SWOT is an acronym for strengths, weaknesses, opportunities and threats related to organizations. The following table illustrates WeWork SWOT analysis:
1. Strong liquidity
2. International presence
4. Brand recognition
1. Business has not achieved profitability
2. High level of indebtedness
3. Damaged company image
4. Business model easy to replicate
1. Entering into strategic collaborations
2. Strengthening WeWork ecosystem
3. Finding new sources of competitive advantage
4. Increasing marketing efficiency
1. Inability of Sandeep Mathrani to turn around the business
2. Members seeking payment concessions or deferrals or cancellations
3. Emergence of new competitors with innovative business models
4. Changes in customer attitudes towards shared workspace
1. WeWork has a strong liquidity. As of December 31, 2021, the company had access to USD2.0 billion of liquidity in the form of cash and commitments from its lenders. Strong liquidity offers a range of benefits for the workspace provider such as ability to meet short-term debts and dealing with unforeseen circumstances.
2. The global flexible workspace provider operates a network of 756 locations in 38 countries as of December 2021. Global presence offers a range of advantages for the workspace provider. These include economies of scale, access to local talent and opportunity to increase revenues.
3. WeWork had to deal with a range of serious issues such as ineffective management, severely flawed corporate culture and starting many initiatives at the same time. These setbacks damaged the brand image to a considerable extent. At the same time, it can be argued that the process of having to go through these problems have been a valuable experience for employees at all levels. Specifically, thanks to these issues WeWork employees at all levels are more mature now and they are highly motivated to succeed.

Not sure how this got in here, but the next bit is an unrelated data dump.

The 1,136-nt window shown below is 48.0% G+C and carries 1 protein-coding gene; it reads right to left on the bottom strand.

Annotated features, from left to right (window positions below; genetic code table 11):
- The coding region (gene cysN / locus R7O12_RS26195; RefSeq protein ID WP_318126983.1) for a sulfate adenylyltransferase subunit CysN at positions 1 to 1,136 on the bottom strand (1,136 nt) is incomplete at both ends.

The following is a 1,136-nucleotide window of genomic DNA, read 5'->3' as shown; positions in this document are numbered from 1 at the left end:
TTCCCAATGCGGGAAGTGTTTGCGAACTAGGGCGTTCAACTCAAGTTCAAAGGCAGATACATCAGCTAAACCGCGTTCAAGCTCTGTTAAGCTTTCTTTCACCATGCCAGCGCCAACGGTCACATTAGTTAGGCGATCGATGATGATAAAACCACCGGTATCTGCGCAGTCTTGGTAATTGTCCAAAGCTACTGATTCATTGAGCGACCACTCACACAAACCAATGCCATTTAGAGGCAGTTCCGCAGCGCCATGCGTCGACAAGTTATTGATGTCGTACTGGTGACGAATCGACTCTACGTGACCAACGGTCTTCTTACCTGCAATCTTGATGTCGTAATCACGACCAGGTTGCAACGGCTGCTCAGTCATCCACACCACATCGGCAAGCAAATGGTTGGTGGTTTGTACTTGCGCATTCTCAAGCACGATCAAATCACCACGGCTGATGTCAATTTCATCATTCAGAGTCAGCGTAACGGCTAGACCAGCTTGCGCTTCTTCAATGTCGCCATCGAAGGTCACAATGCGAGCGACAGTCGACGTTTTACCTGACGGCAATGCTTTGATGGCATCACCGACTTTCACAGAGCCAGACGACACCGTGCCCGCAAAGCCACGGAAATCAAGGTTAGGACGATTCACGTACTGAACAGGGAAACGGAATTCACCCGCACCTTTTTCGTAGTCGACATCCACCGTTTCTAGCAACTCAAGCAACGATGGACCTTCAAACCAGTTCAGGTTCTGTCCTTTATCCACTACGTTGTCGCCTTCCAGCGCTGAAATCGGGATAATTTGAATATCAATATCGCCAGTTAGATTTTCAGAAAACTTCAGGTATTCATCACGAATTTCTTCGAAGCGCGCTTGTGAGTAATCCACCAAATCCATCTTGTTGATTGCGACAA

4. WeWork has become synonym with flexible workspace the same way Google is synonym with online search and Xerox with paper copying. High level of brand recognition is a considerable strength as it can assist in achieving market leadership and lay foundations for the long-term growth.
1. Despite being in the business for more than a decade profitability is nowhere in the view for WeWork. The co-working giant had an accumulated deficit of USD14.1 billion, USD9.7 billion and USD6.6 billion as of December 31, 2021, 2020, and 2019, respectively. Furthermore, the company had net losses of USD4.6 billion, USD3.8 billion, and USD3.8 billion for the years ended December 31, 2021, 2020, and 2019 respectively. Recent massive job cuts in tech industry are making it even more difficult for WeWork to reach profitability.
2. High level of indebtedness is one of the major weaknesses for WeWork. The global flexible workspace provider has expensive long-term leases and more than USD3 billion of debt. Taking into account the fact that the co-working giant does not see profitability on its horizon, existence of massive debts is a major issue. Due to high level of indebtedness and other reasons Fitch Ratings downgraded some of WeWork’s bonds to junk CCC in December 2022.
WeWork Inc. Report contains a full version of WeWork SWOT Analysis. The report illustrates the application of the major analytical strategic frameworks in business studies such as PESTEL, Porter’s Five Forces, Value Chain analysis, Ansoff Matrix and McKinsey 7S Model on WeWork. Moreover, the report contains analyses of WeWork leadership, organizational structure, business strategy and organizational culture. The report also comprises discussions of WeWork marketing strategy, ecosystem and addresses issues of corporate social responsibility.